The land prices in the capital Colombo and the suburbs have gone up to exponentially high levels in recent times making the lands less affordable, a phenomenon which cannot be justified by the market interest rates, a leading economist in the country said. According to independent economist Murtaza Jafferjee, the land prices in certain parts of Colombo have gone up by as much as 40 to 50 percent, which is highly unsustainable and therefore they have to come down. “Land prices have significantly gone up.
If the interest rates, which is the key driver of all financial assets, is increasing at these rates, the land prices cannot sustain at these levels,” he told a forum organized by the National Chamber of Commerce this week. Sri Lanka’s growth-biased Central Bank cut its key policy rates by 50 basis points in April 2015 to historically low levels.
This stimulated private borrowing via cheap bank credit which flowed into mainly consumption and partly into immovable assets such as lands and property. Part of the low yielding deposits too was withdrawn by the people to invest in these assets. In a similar cycle between 2009 and 2011 rapid growth in cheap bank credit followed by lower interest rates created an asset bubble in the housing and equity markets resulting in potential stress building up on the banking system. As a result Fitch Rat ings revised Sri Lanka’s Macro Prudent ial Index (MPI) ) – an indicator of potential stress in the banking system –to ‘3’ (high) from ‘1’ (low) in December 2011.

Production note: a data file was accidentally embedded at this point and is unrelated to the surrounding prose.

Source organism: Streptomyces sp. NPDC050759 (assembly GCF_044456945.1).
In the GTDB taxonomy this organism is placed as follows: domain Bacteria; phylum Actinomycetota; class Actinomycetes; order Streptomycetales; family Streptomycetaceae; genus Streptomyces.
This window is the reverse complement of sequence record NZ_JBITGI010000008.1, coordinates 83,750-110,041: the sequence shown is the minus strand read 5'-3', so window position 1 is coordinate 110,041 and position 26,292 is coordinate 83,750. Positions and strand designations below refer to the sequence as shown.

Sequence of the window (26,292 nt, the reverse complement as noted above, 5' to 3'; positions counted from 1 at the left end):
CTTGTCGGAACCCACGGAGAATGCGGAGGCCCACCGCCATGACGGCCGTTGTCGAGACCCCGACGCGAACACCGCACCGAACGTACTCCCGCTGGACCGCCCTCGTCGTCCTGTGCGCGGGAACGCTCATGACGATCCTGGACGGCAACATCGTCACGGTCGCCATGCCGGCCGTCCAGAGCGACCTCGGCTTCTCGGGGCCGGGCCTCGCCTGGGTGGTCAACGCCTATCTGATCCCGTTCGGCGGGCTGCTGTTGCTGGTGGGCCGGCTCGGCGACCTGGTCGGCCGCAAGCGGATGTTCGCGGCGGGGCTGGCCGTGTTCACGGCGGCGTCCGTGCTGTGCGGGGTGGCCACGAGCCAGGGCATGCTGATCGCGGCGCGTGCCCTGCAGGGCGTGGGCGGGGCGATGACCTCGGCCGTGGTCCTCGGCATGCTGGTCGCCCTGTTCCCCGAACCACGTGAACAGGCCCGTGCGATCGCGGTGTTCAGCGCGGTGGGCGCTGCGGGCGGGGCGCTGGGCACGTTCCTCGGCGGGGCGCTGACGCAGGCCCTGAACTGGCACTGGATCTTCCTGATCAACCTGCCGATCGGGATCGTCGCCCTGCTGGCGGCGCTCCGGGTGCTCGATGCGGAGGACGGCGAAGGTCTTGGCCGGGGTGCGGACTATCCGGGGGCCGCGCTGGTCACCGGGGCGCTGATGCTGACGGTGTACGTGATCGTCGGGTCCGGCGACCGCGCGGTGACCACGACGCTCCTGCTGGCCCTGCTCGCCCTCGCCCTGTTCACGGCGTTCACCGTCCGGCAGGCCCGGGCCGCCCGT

Since then the MPI remains at the same level and the rating agency may have not seen any reason to revise it up. Jafferjee who is also the Managing Director of JB Securities (Private) Limited – one of the leading stock brokerage in Sri Lanka – said under these levels of prices, people could not afford housing.
He therefore said the land prices have to fall or else there would be a significant slowdown in property related transaction for a very long time. “I am willing to bet the land prices will come down or it will not transact,” he confided. He therefore said the current scenario offers an ideal selling opportunity with a windfall. “So, if you have an opportunity to sell land I would recommend selling it as soon as possible,” he said. Sri Lanka’s banks however bet on property and housing market to grow their slowing lending books this year amid rising interest rates and limited banking sector liquidity. “Last year probably was a vehicle year.
Everybody went into leases to purchase vehicles and today we have too many vehicles on our roads. This year, you will see HNB focusing a lot on driving housing whilst there are challenges we see opportunities in the apartment market. We expect to see more transfers being done in terms of land deals,” said the CEO of HNB Jonathan Alles addressing the bank’s investor forum recently.